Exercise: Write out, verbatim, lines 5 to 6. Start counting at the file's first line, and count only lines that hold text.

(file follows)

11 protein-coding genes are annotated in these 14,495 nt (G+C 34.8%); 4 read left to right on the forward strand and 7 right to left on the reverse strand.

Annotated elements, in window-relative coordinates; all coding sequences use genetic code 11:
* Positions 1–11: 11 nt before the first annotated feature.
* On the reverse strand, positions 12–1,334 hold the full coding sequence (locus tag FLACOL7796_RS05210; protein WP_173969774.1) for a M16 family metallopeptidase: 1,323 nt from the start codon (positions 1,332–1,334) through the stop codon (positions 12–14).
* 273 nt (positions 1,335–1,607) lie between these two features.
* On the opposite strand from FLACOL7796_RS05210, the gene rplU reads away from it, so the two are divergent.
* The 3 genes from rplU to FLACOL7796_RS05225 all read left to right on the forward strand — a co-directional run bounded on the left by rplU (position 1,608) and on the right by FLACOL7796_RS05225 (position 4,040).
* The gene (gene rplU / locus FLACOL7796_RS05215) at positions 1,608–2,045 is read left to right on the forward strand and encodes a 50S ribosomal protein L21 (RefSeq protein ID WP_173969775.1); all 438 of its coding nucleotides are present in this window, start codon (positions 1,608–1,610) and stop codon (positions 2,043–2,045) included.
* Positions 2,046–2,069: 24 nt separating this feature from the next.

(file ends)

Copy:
* 273 nt (positions 1,335–1,607) lie between these two features.
* On the opposite strand from FLACOL7796_RS05210, the gene rplU reads away from it, so the two are divergent.